The dominantly inherited form of X-linked CMT is caused by a mutation in the connexin 32 gene mapped to the Xq13 locus. Usual clinical signs consist of a peripheral neuropathy combined with foot problems and "champagne bottle" calves. Sensorineural deafness occurs in some. (Stojkovic and others, 1999). Some of these patients have auditory neuropathy.
As noted above, the connexin gene is also associated with a large percentage of cases of non-syndromic deafness. There are several other associated neuropathies and deafness syndromes. Autosomal recessive demyelinating neuropathy, autosomal dominant hereditary neuropathies type I and II, and X-linked hereditary axonal neuropathies with mental retardation are all associated with deafness (Stojkovic and others, 1999).
Fabry disease (FD) is an X-linked recessive hereditary lysosomal storage disorder which results in the accumulation of globotriaosylceramid (Gb3) in tissues of kidney and heart as well as central and peripheral nervous system. According to Koping et al (2017), "Sensorineural hearing loss was detected in 58.8% of the cohort, which occurred typically in sudden episodes and affected especially high frequencies. Hearing loss is asymmetric, beginning unilaterally and affecting the contralateral ear later. Tinnitus was reported by 41.2%."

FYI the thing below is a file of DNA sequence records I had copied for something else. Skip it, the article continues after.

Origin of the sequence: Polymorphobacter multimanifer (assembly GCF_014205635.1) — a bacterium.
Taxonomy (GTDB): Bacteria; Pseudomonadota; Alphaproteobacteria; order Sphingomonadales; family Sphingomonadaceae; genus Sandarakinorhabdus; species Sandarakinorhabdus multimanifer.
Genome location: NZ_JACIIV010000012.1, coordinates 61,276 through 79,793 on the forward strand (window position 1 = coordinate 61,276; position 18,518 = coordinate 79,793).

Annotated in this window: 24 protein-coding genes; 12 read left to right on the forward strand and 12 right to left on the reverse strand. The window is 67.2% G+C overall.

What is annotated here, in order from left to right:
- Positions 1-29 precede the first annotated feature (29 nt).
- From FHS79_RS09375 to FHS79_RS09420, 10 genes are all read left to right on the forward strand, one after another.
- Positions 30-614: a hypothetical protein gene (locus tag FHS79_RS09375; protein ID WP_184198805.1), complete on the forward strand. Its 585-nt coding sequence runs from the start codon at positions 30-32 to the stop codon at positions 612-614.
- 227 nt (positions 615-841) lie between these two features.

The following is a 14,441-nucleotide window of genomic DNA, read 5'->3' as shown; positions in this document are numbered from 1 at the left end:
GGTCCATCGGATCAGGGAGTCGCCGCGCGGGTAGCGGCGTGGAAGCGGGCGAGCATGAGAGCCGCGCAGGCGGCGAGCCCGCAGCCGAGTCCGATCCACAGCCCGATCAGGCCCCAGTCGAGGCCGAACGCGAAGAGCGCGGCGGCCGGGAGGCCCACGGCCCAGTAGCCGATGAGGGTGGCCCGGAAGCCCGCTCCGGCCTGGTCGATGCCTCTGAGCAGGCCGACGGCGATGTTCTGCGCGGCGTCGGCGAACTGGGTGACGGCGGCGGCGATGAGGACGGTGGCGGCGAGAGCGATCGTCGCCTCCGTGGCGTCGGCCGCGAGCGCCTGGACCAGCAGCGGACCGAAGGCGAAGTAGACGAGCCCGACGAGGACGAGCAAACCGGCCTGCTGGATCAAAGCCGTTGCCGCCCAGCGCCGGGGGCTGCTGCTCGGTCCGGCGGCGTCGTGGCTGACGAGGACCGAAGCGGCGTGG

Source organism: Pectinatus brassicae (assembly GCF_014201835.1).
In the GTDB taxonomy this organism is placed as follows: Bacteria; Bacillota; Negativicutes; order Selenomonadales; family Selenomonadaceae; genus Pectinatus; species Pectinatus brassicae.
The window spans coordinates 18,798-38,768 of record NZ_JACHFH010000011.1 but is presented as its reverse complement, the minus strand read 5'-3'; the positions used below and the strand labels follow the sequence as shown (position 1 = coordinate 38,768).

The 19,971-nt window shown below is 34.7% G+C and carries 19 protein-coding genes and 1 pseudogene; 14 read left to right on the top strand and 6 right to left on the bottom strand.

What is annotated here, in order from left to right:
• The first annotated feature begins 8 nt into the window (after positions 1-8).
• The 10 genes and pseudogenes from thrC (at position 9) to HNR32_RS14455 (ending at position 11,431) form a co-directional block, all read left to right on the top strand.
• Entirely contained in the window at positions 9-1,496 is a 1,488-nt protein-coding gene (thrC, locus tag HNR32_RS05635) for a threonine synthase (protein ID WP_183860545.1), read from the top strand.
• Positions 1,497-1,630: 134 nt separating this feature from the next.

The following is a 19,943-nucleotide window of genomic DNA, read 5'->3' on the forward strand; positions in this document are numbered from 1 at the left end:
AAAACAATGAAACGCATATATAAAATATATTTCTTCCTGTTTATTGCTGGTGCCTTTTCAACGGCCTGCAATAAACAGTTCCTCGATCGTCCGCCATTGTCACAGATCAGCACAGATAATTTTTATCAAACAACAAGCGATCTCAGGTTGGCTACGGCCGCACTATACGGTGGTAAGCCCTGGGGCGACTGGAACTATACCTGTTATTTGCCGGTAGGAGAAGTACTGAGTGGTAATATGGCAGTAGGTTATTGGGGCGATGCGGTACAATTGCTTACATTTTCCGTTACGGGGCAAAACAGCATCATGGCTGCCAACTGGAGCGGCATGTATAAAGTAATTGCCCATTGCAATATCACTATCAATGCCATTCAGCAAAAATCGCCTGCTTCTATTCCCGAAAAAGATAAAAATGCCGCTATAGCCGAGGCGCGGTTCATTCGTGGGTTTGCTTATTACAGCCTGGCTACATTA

Oculoauriculovertebral dysplasia (OAVD) or Goldenhar's syndrome was originally described in 1881. It includes a complex of features including hemifacial microtia, otomandibar dysostosis, epibulbar lipodermoids, coloboma, and vertebral anomalies that stem from developmental vascular and genetic field aberrations. It has diverse etiologies and is not attributed to a single genetic locus. The incidence is roughly 1 in 45,000. (Scholtz et al, 2001).
This hearing syndrome is associated with cardiac arrhythmias. There is prolongation of the QT interval, torsade de pointe arrhythmias (turning of the points, in reference to the apparent alternating positive and negative QRS complexes), sudden syncopal episodes, and severe-to-profound sensorineural hearing loss.
Klippel-Feil (KFS) is a congenital anomaly of the cervical (neck) vertebrae. It manifests as a short neck, low hair line and limited neck mobility. It is associated with congenital anomalies of all three parts of the ear (external, middle and inner ear) as well as the IAC and vestibular aqueduct (see below). According to Yildirim et al (2008), about 60% of KFS patients have ear anomalies. There was no correlation between ear pathology and skeletal or extraskeletal anomalies.
- Yildirim N, Arslanoğlu A, Mahiroğullari M, Sahan M, Ozkan H. Klippel-Feil syndrome and associated ear anomalies.Am J Otolaryngol. 2008 Sep-Oct;29(5):319-25.